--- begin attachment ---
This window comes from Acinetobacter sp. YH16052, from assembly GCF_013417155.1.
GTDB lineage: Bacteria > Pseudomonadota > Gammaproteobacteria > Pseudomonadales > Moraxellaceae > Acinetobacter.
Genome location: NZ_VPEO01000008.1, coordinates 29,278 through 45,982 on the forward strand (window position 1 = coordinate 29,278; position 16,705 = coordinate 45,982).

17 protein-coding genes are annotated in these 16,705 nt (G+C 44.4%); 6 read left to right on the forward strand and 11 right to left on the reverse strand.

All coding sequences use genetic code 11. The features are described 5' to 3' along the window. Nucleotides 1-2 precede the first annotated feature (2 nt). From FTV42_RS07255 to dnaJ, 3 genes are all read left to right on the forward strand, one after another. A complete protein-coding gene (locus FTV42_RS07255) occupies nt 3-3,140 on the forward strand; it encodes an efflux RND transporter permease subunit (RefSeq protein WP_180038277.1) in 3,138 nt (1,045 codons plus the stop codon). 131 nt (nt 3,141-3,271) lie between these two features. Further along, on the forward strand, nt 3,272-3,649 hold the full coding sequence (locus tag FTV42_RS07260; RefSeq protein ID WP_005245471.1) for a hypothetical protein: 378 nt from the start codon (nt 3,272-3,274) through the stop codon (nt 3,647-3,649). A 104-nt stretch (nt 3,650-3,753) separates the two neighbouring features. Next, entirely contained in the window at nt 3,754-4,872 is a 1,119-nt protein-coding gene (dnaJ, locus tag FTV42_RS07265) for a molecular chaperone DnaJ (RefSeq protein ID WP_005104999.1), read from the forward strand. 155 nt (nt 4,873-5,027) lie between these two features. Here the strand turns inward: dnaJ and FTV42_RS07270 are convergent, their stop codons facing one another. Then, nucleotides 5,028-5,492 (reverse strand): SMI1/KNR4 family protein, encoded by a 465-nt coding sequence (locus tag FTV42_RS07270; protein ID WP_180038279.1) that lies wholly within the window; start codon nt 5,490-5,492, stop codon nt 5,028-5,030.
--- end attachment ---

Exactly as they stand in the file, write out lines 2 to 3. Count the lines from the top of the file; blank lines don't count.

GTDB lineage: Bacteria > Pseudomonadota > Gammaproteobacteria > Pseudomonadales > Moraxellaceae > Acinetobacter.
Genome location: NZ_VPEO01000008.1, coordinates 29,278 through 45,982 on the forward strand (window position 1 = coordinate 29,278; position 16,705 = coordinate 45,982).